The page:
Structure of the helical chiral supercrystal. Image: ITMO University.
Structure of the helical chiral supercrystal. Image: ITMO University.

Scientists from ITMO University in St Petersburg, Russia, and Trinity College Dublin in Ireland have designed an optically-active nanosized supercrystal with a novel architecture that should allow it to separate organic molecules, making it useful for drug synthesis. The study is published in Scientific Reports.

The new supercrystal has a structure similar to a spiral staircase, and is composed of numerous rod-shaped semiconductor nanocrystals known as quantum dots. Importantly, unlike individual quantum dots, this assembly possesses the property of chirality. Thanks to this distinctive feature, these supercrystals could be used in pharmacology to identify chiral biomolecules.

An object is chiral if it cannot be superimposed on its mirror image, with human hands being the most common example. The supercrystal is made up of two spiral staircases with quantum dots as steps: one staircase turns right, while the other turns left. This means the supercrystal can absorb left-polarized light but not right-polarized light, or other way round, depending on the precise architecture.

"As with any chiral nanostructure, the range of applications of our supercrystals is huge," says Ivan Rukhlenko, head of the Modeling and Design of Nanostructures Laboratory at ITMO University. "For example, we can use them in pharmacology to identify chiral drug molecules. Gathering in spirals around them, quantum dots can exhibit collective properties that enhance molecule absorptivity by hundreds of times. Thus, the molecules can be detected within solution with much more accuracy."

Chirality is inherent in almost all organic molecules, including proteins, nucleic acids and other substances in the human body. For this reason, two mirror forms (enantiomers) of one drug can have different biological activities: while one form may produce a therapeutic effect by interacting with chiral biomolecules, the other form may not have any effect at all or may even be toxic. This is why careful separation of enantiomers during drug synthesis is vitally important.

In addition to pharmacology, the optical activity of the supercrystals could find use in several technical applications where light polarization is required. The rod shape of each quantum dot causes them to interact with light along their longitudinal axis, which is why the positioning of the quantum dots is critical for the optical properties of the whole structure. Similarly, the optical effects of the supercrystal occur most strongly along its central axis. Therefore, by orienting the supercrystals in solution scientists can alter the optical activity of the system, in a similar manner to liquid crystals.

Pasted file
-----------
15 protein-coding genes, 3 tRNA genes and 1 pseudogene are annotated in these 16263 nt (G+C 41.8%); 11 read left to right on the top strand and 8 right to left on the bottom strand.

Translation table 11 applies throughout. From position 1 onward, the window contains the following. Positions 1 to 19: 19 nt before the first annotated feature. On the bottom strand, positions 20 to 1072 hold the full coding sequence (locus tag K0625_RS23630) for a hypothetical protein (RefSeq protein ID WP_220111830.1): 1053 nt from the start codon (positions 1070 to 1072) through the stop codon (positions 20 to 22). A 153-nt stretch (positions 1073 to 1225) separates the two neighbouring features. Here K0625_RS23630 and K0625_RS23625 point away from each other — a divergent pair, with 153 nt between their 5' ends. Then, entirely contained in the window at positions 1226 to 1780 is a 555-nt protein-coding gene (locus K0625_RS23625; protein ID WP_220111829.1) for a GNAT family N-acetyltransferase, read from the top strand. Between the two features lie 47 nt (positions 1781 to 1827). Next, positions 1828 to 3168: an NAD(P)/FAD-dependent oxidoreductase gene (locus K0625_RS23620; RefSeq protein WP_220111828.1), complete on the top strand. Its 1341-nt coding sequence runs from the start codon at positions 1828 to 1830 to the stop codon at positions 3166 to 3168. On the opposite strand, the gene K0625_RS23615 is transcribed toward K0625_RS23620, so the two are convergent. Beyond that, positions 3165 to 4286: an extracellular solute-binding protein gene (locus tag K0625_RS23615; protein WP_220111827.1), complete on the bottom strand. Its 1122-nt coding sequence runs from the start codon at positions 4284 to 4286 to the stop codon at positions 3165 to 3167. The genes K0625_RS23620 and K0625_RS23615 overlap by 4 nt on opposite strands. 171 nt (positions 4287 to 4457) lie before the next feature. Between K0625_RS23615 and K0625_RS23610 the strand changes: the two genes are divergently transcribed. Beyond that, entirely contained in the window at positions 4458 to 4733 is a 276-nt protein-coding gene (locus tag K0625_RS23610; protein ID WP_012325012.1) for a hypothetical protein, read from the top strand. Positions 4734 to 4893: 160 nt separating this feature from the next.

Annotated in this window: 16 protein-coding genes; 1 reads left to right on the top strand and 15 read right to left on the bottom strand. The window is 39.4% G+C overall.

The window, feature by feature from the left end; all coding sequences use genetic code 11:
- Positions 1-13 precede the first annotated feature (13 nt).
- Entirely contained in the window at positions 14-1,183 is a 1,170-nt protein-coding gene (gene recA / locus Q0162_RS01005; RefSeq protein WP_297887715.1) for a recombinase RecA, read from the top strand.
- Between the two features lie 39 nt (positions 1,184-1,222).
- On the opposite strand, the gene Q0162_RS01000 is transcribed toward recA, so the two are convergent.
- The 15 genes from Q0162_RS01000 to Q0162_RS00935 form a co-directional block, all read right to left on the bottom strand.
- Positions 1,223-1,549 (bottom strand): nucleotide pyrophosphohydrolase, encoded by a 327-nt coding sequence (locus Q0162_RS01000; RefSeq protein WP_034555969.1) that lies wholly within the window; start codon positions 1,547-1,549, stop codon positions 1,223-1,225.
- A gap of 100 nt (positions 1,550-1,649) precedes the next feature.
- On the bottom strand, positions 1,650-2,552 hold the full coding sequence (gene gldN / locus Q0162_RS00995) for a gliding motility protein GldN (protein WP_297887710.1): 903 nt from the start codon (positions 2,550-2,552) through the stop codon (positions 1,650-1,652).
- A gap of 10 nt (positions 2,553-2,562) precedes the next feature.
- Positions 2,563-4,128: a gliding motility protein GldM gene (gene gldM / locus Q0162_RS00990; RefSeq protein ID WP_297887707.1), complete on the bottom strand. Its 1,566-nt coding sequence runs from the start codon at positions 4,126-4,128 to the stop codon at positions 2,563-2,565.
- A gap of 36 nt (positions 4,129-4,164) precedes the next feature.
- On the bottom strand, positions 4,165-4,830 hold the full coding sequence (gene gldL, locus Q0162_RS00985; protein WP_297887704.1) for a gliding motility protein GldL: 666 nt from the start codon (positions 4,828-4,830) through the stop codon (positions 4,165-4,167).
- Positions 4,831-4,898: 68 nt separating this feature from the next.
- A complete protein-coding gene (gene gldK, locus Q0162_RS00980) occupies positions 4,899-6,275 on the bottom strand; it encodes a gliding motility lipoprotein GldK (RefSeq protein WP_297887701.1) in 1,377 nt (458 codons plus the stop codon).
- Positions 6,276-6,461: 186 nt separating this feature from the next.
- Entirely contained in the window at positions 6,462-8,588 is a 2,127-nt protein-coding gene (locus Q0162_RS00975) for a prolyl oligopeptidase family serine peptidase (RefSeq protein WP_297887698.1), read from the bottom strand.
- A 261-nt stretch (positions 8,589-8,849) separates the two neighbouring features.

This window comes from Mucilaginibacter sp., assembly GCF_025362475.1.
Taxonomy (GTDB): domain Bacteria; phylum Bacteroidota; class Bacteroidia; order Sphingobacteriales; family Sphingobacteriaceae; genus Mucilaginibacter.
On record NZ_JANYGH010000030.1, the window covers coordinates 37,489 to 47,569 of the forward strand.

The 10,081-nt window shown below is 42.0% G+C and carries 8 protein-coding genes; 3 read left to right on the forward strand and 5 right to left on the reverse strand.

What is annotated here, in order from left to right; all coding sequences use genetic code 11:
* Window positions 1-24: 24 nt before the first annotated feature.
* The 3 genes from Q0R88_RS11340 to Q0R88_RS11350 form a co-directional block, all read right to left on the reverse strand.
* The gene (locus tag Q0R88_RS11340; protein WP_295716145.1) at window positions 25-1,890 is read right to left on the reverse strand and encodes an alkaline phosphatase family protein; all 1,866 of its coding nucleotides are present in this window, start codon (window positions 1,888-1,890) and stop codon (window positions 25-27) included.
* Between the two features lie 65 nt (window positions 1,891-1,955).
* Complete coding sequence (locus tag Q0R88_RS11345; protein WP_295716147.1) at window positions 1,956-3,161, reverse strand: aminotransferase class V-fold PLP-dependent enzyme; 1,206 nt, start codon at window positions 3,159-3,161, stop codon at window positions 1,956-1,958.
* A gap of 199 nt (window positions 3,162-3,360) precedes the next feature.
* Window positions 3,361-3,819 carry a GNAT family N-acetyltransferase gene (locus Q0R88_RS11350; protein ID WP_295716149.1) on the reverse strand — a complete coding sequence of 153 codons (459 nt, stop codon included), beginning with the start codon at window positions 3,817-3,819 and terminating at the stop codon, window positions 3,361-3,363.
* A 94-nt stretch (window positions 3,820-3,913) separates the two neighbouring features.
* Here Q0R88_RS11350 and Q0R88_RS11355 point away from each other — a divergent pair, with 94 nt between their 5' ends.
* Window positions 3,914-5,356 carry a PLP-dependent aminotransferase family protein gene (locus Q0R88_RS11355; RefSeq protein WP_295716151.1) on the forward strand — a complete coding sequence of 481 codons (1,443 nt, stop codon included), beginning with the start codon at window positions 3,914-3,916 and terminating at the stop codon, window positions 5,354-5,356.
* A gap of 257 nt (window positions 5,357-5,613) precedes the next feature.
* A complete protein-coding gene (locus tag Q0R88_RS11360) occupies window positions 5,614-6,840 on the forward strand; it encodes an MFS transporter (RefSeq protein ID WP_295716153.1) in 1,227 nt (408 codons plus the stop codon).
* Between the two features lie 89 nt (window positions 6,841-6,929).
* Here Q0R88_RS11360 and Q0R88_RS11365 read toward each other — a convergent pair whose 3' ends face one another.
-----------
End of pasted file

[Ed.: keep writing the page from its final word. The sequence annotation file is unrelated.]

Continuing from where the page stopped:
In order to study the properties of the supercrystals, the researchers modeled the effect of varying a number of structural characteristics. In particular, they stretched the supercrystal like a spring, and changed the distance between the quantum dots and their orientation relative to each other.

"For the first time, we could theoretically identify the parameters of chiral supercrystal that let us achieve maximum optical effect. Thanks to this approach, we avoided the fabrication of many unnecessary copies with unpredictable properties," says Anvar Baimuratov, research associate at the Centre of Information Optical Technologies (IOT) at ITMO University and lead author of the study. "Knowing the output parameters of optical properties, we can model a supercrystal to solve a specific problem. Conversely, having data on the supercrystal structure, we can accurately predict its optical activity".

Based on the results of this study, scientists at the Dresden University of Technology in Germany now plan to synthesize the supercrystal by means of DNA origami. This will involve using DNA molecules as a template for assembling the helical structure from quantum dots. "Experimental study of our supercrystals should confirm their theoretically predicted properties and identify new ones. But the main advantage of new semiconductor structure is already evident: varying its morphology in the synthesis process, we can change optical response of the supercrystal in a wide frequency range," says Rukhlenko.

"Assembling quantum dots in blocks, we get more degrees of freedom to change optical activity of supercrystal solutions," says Baimuratov. "The more complex the structure is, the stronger its properties depend on how we have put the elements together. Adding complexity to the structure will lead to the appearance of a number of new optical materials."

This story is adapted from material from ITMO University, with editorial changes made by Materials Today. The views expressed in this article do not necessarily represent those of Elsevier. Link to original source.